CYP2C9, CYP4F2, and VKORC1 genotyping
Genomic DNA was obtained from patients’ blood samples using the conventional salting-out procedure. Genomic regions encompassing CYP2C9*2 (c.430C>T), CYP2C9*3 (c.1075A>C), CYP4F2 (c.1297G>A), and VKORC1 (-1639G>A) polymorphisms were amplified by PCR, purified, and directly sequenced. Primer sequences and PCR conditions are available upon request. Wild-type sequences are those listed in the Ensembl database (https://www.ensembl.org/index.html): ENST00000260682.7 (CYP2C9), ENST00000221700.10 (CYP4F2), and ENST00000394975.2 (VKORC1). The details of the protocol can be obtained at protocols.io: http://dx.doi.org/10.17504/protocols.io.pbedije
CYP2C9, CYP4F2, and VKCORC1 variant allele and genotype frequencies were determined. Hardy–Weinberg equilibrium (HWE) was evaluated using a chi-squared test. Combined CYP2C9 and VKCORC1 genotype frequency was also established. The CYP4F2 was not considered in the combined genotypic analysis as it was not in HWE. To select genetic and non-genetic factors for the multiple linear regression analysis, we performed a univariate analysis for each variable (eg, age, height, weight, gender, BMI, amiarodone, VKORC1 and CYP2C9 genotypes), and those with a significant P-value were included. Multiple linear regression analysis, using genetic and non-genetic variables, was used for creating an algorithm for each patient’s optimal warfarin maintenance dose. This algorithm was then assessed and validated using the V cohort. Correlation analysis was used to determine correlation between warfarin actual and predicted (based on the algorithm) maintenance dose.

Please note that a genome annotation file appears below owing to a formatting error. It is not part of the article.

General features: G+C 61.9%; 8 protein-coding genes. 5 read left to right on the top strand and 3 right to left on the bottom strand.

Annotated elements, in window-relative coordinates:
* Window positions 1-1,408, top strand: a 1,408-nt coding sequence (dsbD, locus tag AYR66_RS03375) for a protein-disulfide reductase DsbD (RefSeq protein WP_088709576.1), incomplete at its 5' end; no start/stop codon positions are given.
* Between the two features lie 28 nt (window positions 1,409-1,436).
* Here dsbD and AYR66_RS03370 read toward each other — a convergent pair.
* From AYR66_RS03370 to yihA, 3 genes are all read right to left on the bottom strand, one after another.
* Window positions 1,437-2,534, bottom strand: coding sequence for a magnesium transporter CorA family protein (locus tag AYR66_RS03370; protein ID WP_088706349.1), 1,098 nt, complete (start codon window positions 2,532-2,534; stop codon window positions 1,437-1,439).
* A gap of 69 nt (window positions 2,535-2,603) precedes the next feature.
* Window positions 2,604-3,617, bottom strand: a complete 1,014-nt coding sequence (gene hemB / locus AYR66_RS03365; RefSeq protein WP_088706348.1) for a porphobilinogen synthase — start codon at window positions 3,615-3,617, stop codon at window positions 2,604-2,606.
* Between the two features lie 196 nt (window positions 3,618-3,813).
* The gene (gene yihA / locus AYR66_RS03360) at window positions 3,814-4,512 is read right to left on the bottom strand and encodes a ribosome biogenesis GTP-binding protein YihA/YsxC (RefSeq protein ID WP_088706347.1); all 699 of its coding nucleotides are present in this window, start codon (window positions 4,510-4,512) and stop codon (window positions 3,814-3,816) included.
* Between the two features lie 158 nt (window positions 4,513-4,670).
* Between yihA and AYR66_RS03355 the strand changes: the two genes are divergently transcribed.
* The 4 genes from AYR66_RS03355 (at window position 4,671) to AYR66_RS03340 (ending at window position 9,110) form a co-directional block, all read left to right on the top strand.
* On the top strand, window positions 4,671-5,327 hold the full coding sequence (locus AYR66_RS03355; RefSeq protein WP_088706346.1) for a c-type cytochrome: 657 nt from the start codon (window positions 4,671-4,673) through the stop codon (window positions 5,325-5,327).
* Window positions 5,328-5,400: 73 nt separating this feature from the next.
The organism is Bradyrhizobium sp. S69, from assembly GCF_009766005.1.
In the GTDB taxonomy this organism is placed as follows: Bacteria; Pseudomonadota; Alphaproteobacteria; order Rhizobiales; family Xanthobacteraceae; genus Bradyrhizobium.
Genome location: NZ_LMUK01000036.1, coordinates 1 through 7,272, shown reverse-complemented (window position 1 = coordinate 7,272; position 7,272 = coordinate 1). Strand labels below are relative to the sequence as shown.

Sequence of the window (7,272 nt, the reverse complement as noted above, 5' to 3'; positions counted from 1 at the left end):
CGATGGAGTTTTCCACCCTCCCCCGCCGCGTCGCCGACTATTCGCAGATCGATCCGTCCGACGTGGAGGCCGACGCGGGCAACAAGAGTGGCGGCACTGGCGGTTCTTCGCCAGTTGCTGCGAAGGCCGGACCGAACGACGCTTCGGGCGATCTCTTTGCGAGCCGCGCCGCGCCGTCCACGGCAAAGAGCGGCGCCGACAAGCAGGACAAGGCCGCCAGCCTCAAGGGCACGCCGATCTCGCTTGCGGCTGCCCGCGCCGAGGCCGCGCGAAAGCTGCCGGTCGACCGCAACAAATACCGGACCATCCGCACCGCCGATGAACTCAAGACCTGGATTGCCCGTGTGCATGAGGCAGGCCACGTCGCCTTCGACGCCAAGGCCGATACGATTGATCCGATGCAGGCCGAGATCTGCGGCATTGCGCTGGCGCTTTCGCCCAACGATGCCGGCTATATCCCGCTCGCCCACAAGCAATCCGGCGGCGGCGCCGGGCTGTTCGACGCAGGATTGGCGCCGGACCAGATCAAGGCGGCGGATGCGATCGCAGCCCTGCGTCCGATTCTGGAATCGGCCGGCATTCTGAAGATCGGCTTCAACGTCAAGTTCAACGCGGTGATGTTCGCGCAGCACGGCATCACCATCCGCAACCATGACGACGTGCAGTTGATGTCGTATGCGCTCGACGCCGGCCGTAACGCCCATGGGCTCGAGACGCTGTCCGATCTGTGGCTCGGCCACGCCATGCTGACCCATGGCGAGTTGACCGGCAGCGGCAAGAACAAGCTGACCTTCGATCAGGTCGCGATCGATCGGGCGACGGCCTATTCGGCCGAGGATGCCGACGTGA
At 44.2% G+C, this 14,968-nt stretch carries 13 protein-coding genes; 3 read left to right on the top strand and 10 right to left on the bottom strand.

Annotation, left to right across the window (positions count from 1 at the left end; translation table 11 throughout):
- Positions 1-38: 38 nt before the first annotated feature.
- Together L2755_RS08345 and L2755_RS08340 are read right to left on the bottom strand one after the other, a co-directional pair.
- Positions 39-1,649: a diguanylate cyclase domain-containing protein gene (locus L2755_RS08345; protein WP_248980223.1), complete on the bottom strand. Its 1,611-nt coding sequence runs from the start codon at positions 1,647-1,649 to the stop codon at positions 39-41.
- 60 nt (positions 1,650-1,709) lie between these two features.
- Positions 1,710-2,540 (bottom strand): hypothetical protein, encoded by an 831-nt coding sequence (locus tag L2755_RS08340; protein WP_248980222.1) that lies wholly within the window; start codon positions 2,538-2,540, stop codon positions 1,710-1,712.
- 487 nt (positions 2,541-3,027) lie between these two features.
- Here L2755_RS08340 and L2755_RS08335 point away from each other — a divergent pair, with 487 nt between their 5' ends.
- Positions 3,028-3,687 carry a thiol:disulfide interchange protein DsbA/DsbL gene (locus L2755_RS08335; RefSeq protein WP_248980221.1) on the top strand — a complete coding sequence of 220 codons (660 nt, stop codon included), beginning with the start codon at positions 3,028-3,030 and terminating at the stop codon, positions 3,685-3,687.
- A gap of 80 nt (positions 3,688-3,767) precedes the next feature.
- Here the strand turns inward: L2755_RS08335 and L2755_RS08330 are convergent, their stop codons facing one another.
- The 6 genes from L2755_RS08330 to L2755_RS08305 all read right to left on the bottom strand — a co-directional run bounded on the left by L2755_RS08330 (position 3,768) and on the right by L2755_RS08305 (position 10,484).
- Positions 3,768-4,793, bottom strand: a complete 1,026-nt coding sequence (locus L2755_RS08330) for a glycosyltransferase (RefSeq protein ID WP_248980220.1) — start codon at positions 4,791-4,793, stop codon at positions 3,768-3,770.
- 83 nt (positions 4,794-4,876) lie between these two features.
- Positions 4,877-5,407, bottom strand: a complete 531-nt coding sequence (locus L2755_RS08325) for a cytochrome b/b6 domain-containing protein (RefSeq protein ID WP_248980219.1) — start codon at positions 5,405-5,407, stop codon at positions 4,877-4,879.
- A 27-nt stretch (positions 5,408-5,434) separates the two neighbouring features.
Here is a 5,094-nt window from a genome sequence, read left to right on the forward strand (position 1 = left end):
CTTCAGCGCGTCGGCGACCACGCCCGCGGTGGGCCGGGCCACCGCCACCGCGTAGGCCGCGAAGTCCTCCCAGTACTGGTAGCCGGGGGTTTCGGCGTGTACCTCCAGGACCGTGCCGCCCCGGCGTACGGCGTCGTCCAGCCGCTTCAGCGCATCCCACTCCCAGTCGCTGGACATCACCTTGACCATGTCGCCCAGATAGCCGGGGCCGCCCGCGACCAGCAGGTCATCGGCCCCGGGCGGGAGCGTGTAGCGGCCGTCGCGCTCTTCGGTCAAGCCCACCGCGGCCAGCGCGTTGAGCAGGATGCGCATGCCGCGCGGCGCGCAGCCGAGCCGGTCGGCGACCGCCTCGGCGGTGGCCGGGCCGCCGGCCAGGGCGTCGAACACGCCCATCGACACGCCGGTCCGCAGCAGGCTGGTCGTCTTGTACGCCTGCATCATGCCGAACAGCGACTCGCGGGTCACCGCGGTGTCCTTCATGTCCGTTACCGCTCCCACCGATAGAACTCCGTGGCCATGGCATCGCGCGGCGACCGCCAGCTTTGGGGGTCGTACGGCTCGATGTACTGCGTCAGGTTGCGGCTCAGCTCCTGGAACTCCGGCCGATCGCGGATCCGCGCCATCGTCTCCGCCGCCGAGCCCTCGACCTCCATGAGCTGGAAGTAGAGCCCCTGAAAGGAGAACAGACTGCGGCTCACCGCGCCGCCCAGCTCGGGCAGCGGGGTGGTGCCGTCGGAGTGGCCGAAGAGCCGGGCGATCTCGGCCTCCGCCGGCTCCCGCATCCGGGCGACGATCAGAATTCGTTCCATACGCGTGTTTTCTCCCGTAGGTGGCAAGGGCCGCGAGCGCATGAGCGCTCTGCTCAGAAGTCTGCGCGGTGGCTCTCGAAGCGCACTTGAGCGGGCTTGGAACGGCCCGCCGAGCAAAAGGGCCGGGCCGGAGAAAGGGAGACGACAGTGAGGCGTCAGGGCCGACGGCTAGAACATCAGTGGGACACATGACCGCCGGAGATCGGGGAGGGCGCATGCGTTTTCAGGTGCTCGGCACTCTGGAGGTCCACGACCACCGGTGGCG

By using the clinical and genetic data of the G group, we evaluated the predictive power of some previously reported algorithms.
Those algorithms were considered according to the following features: 1) evaluation of CYP2C9*2, CYP2C9*3, and VKORC1-1639G>A (or VKORC1 1173C>T, in this case we imputed its value); 2) equations to predict stable warfarin dosing; 3) ethnicity; and 4) equations containing clinical parameters similar to our study. Three algorithms from different studies that met our inclusion criteria were finally selected from the literature: Sconce et al,23 International Warfarin Pharmacogenetics Consortium IWPC,24 and Perini et al.25 The statistical test was performed considering a P-value <0.05 as statically significant (95% CI) and a statistical power of 0.8.